I picked BIP in particular because its operations are global, and I wanted to point out that a company with a huge moat does not have to be a huge company. BIP has ownership or partial ownership of the following:

Utilities:
Transelec- Electric transmission lines in Chile
NGPL- Natural gas storage and pipeline in the US
Powerco- Electricity and gas distribution in New Zealand
IEG- Electricity and natural gas connections in UK
Ontario Transmission- Electric transmission lines in Canada
TGN- The only natural gas distributor in Tasmania

Transportation:
DBCT- Coal terminal that supplies port export services from Australia
WestNet Rail- Australian rail infrastructure
PD Ports- Collection of shipping ports in UK
Euroports- Ports in Europe and China

Timber:
Island Timberlands- timberland in British Columbia
Longview Timber- timberland in Northwestern US

Social Infrastructure:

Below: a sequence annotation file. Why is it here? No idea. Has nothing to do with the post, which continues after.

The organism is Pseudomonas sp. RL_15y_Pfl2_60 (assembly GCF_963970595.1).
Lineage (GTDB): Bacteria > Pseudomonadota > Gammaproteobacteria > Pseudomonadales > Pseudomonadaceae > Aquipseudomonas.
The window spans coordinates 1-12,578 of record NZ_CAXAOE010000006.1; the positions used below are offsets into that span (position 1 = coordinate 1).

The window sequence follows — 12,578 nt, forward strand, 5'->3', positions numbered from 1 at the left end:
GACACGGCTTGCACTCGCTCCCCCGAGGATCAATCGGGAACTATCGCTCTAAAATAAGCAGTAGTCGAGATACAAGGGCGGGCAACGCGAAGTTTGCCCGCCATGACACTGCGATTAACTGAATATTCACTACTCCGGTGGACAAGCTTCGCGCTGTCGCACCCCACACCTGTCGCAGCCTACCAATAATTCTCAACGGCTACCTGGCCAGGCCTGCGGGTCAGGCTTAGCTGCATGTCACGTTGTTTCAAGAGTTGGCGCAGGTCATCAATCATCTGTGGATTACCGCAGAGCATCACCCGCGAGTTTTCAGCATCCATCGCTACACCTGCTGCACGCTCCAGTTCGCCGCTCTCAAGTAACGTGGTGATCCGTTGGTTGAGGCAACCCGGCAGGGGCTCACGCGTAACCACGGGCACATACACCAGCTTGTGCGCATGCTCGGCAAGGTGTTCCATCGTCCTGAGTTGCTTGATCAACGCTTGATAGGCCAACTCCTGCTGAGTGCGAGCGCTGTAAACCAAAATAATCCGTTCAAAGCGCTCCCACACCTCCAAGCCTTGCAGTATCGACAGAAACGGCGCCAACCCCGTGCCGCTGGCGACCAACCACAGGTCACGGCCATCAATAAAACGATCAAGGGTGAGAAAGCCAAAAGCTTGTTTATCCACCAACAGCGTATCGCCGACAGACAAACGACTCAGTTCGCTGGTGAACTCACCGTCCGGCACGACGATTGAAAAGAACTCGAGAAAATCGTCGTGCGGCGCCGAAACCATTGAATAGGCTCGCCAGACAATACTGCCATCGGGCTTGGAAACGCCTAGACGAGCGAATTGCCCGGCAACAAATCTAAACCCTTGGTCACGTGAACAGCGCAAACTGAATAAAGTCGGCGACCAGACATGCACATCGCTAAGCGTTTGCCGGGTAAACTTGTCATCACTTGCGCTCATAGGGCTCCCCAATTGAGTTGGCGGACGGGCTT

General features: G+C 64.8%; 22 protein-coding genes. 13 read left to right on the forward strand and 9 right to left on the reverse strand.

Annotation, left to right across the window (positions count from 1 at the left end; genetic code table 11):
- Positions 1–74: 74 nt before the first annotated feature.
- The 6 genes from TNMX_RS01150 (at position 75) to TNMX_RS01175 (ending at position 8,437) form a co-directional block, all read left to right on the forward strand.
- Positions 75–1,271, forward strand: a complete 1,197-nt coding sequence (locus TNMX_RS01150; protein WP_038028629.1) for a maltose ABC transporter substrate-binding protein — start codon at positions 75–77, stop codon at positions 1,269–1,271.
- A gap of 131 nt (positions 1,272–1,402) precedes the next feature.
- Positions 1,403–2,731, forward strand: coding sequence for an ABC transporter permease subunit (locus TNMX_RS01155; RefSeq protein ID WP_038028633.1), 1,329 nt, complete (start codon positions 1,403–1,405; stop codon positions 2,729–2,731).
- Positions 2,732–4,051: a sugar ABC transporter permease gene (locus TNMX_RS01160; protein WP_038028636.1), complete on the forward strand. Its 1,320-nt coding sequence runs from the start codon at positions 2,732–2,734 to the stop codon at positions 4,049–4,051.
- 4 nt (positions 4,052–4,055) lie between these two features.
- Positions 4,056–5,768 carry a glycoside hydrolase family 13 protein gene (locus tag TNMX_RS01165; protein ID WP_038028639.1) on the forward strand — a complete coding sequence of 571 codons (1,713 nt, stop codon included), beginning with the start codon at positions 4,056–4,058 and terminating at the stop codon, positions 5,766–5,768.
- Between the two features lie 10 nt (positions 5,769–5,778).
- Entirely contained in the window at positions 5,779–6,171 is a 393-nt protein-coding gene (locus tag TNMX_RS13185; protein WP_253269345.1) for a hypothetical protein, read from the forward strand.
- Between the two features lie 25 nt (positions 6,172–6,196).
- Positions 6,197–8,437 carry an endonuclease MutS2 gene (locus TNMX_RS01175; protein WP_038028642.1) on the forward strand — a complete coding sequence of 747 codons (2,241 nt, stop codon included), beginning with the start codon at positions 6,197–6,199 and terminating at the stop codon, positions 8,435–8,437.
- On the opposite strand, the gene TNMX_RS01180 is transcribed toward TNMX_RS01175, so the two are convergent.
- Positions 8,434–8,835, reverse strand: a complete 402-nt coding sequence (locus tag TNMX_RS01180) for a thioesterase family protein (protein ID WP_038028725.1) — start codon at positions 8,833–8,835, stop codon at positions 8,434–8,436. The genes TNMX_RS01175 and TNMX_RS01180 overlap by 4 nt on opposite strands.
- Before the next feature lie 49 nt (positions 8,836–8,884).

Peterborough Hospital- UK hospital
Long Bay Forensic and Prison Hospitals- Australian hospital
Royal Melbourne Showgrounds- Exhibition Center in Australia

BIP offers a yield of 5.50% and their last distribution raise was nearly 4%. Looking forward, BIP management hopes to boost the distribution by 3-7% per year. Still, their leveraged position and exposure to cyclical infrastructure should be carefully considered.

United Parcel Service (UPS)

UPS is a logistics company that is strong mainly because of its massive scale. It has an international distribution system that allows it to ship packages all over the world. The company uses hundreds of planes and thousands of vehicles to ship millions of packages each day.

Unlike a retailer, however, one can barely even start a business in this field. The barrier to entry is massive. One can’t start a delivery service without an enormous capital investment, and there’s no reason to even try because UPS is large enough to do it better and cheaper than you no matter where you start it. This keeps the number of players in this industry fairly low.

UPS offers a dividend yield of 2.80% and 7% dividend growth.

Microsoft (MSFT)